Investors look at computer screens showing stock information in Shanghai, China. Picture: REUTERS/ALY SONG
Investors look at computer screens showing stock information in Shanghai, China. Picture: REUTERS/ALY SONG

Tokyo — Asian shares won a reprieve on Thursday, as news that the Trump administration has reached out to China for a new round of trade talks raised hopes a deal could be struck in the bitter tariff dispute between the world’s two biggest economies.

MSCI’s broadest index of Asia-Pacific shares outside Japan rose 0.6%, a day after it hit 14-month lows.

China’s A-shares shot up 1.2% on hopes for reduced trade tension, but the excitement did not last long, and the index’s gain was almost erased, leaving it up only 0.1%.

Japan’s Nikkei gained 0.9%. On Wall Street, the S&P 500 was up 0.04% on Wednesday.

Senior US officials, led by treasury secretary Steven Mnuchin, recently sent an invitation to their Chinese counterparts, including Vice-Premier Liu He, to hold another bilateral trade meeting.

That development comes as more than 85 US industry groups launched a coalition on Wednesday to take public their fight against President Donald Trump’s trade tariffs.

The tariffs have escalated far beyond what business groups once imagined, as the Trump administration prepares to activate duties on $200bn worth of Chinese goods, hitting a broad array of internet technology products and consumer goods from handbags to bicycles to furniture.

"Public support for Trump has fallen in recent weeks, with Democrats seen likely to capture the House of Representatives. He probably needs some sort of achievements on trade ahead of the mid-term elections," said Mutsumi Kagawa, chief global strategist at Rakuten Securities in Tokyo.

"So there could be a shift in his trade policy. He will surely keep his hard line rhetoric but his administration may seek to make some deals behind the scene."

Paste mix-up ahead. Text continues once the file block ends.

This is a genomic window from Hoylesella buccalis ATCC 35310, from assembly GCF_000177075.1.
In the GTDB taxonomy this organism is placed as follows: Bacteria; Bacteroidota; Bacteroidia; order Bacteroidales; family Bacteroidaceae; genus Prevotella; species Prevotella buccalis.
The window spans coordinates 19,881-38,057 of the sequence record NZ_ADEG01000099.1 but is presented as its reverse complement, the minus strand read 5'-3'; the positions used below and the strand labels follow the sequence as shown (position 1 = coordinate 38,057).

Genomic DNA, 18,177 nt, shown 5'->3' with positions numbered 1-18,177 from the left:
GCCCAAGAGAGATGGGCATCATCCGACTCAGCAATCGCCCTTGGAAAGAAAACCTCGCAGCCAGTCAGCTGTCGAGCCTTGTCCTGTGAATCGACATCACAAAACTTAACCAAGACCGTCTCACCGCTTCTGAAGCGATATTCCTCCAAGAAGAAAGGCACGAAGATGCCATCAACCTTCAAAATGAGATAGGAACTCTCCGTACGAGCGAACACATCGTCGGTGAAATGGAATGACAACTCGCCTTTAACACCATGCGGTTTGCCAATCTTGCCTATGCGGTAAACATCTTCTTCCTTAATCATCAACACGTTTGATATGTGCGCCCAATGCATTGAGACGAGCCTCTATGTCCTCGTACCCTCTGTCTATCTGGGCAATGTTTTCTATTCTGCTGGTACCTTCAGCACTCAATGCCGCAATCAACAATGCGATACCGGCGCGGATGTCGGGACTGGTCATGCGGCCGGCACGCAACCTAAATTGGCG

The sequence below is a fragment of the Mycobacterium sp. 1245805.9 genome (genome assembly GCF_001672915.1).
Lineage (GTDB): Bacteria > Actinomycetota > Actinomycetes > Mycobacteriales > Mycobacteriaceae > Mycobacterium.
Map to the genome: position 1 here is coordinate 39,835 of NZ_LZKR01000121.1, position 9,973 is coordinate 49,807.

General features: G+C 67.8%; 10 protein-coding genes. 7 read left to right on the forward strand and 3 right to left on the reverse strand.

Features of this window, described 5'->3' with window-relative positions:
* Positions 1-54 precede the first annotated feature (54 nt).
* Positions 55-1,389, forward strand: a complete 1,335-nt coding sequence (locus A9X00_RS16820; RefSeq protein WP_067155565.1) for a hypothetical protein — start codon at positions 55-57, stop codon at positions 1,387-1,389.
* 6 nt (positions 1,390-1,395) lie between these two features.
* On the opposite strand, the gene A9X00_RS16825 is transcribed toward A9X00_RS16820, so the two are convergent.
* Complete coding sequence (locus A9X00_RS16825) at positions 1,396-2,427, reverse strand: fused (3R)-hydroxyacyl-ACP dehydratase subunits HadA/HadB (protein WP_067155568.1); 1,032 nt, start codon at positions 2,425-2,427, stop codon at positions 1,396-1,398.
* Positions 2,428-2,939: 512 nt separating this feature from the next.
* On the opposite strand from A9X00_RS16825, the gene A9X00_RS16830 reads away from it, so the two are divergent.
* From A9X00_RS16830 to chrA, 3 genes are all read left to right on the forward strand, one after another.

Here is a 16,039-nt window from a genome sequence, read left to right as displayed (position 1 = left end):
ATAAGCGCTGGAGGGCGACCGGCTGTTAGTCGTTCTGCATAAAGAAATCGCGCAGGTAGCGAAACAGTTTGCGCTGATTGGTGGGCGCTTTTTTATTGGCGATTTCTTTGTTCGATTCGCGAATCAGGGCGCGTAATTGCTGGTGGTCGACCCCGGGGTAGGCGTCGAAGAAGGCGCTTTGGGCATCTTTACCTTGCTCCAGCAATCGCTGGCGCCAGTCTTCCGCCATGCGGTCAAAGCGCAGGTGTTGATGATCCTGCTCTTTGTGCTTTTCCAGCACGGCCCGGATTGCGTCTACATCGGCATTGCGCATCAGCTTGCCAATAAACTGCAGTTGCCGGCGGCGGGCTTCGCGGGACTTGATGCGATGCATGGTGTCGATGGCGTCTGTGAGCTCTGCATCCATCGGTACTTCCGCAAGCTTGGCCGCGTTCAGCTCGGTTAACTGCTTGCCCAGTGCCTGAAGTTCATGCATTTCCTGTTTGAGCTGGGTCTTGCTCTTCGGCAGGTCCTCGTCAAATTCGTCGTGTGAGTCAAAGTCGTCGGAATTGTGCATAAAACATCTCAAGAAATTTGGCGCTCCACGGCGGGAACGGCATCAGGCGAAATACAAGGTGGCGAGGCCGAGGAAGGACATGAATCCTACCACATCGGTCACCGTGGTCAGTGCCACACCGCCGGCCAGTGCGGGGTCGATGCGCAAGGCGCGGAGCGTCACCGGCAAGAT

However, many market players remained cautious.

"While we agree this should provide short-term relief, the road ahead can still be tricky," said Tai Hui, chief market strategist for JPMorgan Asset Management in Hong Kong, noting concessions China made earlier this year did not satisfy Trump.

"China may not be able to offer much more than that, especially if this involves adjusting its Made in China 2025 policy," he said in a note.

Still, any serious signs of easing in trade tension should benefit shares in China and other Asian courtiers the most, given they have borne the brunt of US protectionist moves. The trade tension has hammered global riskier assets over the past few months as policymakers and investors worried about the hit to the world economy.

MSCI’s broad emerging markets index has fallen more than 20% from its peak in January, entering bear market territory.

In the currency market, the dollar eased a little on the trade talk hopes as well as on soft US wholesale price data, which undermined the case for a faster pace of policy tightening by the Federal Reserve.

US producer prices unexpectedly fell in August, recording their first drop in a year-and-a-half and denting the talk of accelerating inflation that followed Friday’s strong wage data.

The euro traded at $1.1636, extending its gain this week to 0.71%. The yen weakened slightly on Thursday to ¥111.40 to the dollar on easing trade worries.

Sterling held near a six-week high of $1.3087 as Brexit-supporting lawmakers in British Prime Minister Theresa May’s party publicly pledged support for her to stay in power.

The European Central Bank and the Bank of England hold policy meetings on Thursday, but both are widely expected to leave interest rates unchanged.

Perhaps attracting more attention is a policy meeting by the Turkish central bank, which is expected to raise interest rates to shore up its battered lira.

The lira has lost more than 40% of its value against the dollar this year, hit by worries over President Tayyip Erdogan’s grip on monetary policy and by a diplomatic spat between Ankara and Washington.

The lira crisis has spread to some other emerging-market countries with weak economic fundamentals such as sizable current account deficits.

The lira traded at 6.3450 to the dollar, up about 1.1% on the week and well off its record low of 7.240 reached one month ago.

Oil prices fell, reversing some of the strong gains from the previous session, as economic concerns raised doubts about growth in fuel demand.

Brent futures hit $80 a barrel on Wednesday but eased in Asia to $79.25, down 0.6% on the day.